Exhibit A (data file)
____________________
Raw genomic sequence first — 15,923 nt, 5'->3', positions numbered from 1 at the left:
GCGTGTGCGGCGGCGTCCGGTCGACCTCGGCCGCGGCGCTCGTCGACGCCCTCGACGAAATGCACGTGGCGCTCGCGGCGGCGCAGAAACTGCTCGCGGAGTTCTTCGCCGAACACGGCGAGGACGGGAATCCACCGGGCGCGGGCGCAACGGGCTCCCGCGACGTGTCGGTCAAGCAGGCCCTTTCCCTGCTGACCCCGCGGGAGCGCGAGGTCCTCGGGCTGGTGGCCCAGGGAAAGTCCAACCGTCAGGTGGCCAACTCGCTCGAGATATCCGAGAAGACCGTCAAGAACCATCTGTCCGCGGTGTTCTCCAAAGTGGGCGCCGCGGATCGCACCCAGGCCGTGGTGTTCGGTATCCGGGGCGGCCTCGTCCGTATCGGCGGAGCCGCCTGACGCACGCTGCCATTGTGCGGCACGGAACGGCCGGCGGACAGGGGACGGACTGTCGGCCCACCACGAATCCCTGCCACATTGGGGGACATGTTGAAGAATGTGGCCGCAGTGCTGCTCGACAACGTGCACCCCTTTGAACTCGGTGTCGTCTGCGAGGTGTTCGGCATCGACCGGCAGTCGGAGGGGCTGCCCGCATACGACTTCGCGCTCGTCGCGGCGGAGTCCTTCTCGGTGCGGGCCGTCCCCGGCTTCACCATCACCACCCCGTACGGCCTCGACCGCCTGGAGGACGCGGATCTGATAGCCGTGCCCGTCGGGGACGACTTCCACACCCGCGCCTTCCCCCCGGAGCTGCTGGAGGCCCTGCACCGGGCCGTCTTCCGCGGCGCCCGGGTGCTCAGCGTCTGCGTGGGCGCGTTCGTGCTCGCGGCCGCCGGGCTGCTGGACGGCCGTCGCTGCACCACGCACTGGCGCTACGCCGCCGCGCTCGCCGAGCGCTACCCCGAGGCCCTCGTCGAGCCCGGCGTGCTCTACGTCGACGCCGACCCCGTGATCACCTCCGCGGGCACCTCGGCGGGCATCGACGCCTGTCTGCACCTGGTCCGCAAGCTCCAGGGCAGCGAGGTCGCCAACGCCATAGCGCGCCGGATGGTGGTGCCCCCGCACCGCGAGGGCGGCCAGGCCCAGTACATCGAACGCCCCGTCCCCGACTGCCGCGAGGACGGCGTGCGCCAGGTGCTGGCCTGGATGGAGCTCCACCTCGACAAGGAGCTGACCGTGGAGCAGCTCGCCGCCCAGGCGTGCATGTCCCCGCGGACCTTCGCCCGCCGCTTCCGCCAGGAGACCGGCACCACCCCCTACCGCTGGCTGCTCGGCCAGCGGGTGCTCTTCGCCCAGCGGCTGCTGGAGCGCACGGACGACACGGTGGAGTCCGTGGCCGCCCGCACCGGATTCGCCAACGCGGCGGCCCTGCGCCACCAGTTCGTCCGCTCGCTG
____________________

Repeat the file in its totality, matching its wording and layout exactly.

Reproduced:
Raw genomic sequence first — 15,923 nt, 5'->3', positions numbered from 1 at the left:
GCGTGTGCGGCGGCGTCCGGTCGACCTCGGCCGCGGCGCTCGTCGACGCCCTCGACGAAATGCACGTGGCGCTCGCGGCGGCGCAGAAACTGCTCGCGGAGTTCTTCGCCGAACACGGCGAGGACGGGAATCCACCGGGCGCGGGCGCAACGGGCTCCCGCGACGTGTCGGTCAAGCAGGCCCTTTCCCTGCTGACCCCGCGGGAGCGCGAGGTCCTCGGGCTGGTGGCCCAGGGAAAGTCCAACCGTCAGGTGGCCAACTCGCTCGAGATATCCGAGAAGACCGTCAAGAACCATCTGTCCGCGGTGTTCTCCAAAGTGGGCGCCGCGGATCGCACCCAGGCCGTGGTGTTCGGTATCCGGGGCGGCCTCGTCCGTATCGGCGGAGCCGCCTGACGCACGCTGCCATTGTGCGGCACGGAACGGCCGGCGGACAGGGGACGGACTGTCGGCCCACCACGAATCCCTGCCACATTGGGGGACATGTTGAAGAATGTGGCCGCAGTGCTGCTCGACAACGTGCACCCCTTTGAACTCGGTGTCGTCTGCGAGGTGTTCGGCATCGACCGGCAGTCGGAGGGGCTGCCCGCATACGACTTCGCGCTCGTCGCGGCGGAGTCCTTCTCGGTGCGGGCCGTCCCCGGCTTCACCATCACCACCCCGTACGGCCTCGACCGCCTGGAGGACGCGGATCTGATAGCCGTGCCCGTCGGGGACGACTTCCACACCCGCGCCTTCCCCCCGGAGCTGCTGGAGGCCCTGCACCGGGCCGTCTTCCGCGGCGCCCGGGTGCTCAGCGTCTGCGTGGGCGCGTTCGTGCTCGCGGCCGCCGGGCTGCTGGACGGCCGTCGCTGCACCACGCACTGGCGCTACGCCGCCGCGCTCGCCGAGCGCTACCCCGAGGCCCTCGTCGAGCCCGGCGTGCTCTACGTCGACGCCGACCCCGTGATCACCTCCGCGGGCACCTCGGCGGGCATCGACGCCTGTCTGCACCTGGTCCGCAAGCTCCAGGGCAGCGAGGTCGCCAACGCCATAGCGCGCCGGATGGTGGTGCCCCCGCACCGCGAGGGCGGCCAGGCCCAGTACATCGAACGCCCCGTCCCCGACTGCCGCGAGGACGGCGTGCGCCAGGTGCTGGCCTGGATGGAGCTCCACCTCGACAAGGAGCTGACCGTGGAGCAGCTCGCCGCCCAGGCGTGCATGTCCCCGCGGACCTTCGCCCGCCGCTTCCGCCAGGAGACCGGCACCACCCCCTACCGCTGGCTGCTCGGCCAGCGGGTGCTCTTCGCCCAGCGGCTGCTGGAGCGCACGGACGACACGGTGGAGTCCGTGGCCGCCCGCACCGGATTCGCCAACGCGGCGGCCCTGCGCCACCAGTTCGTCCGCTCGCTG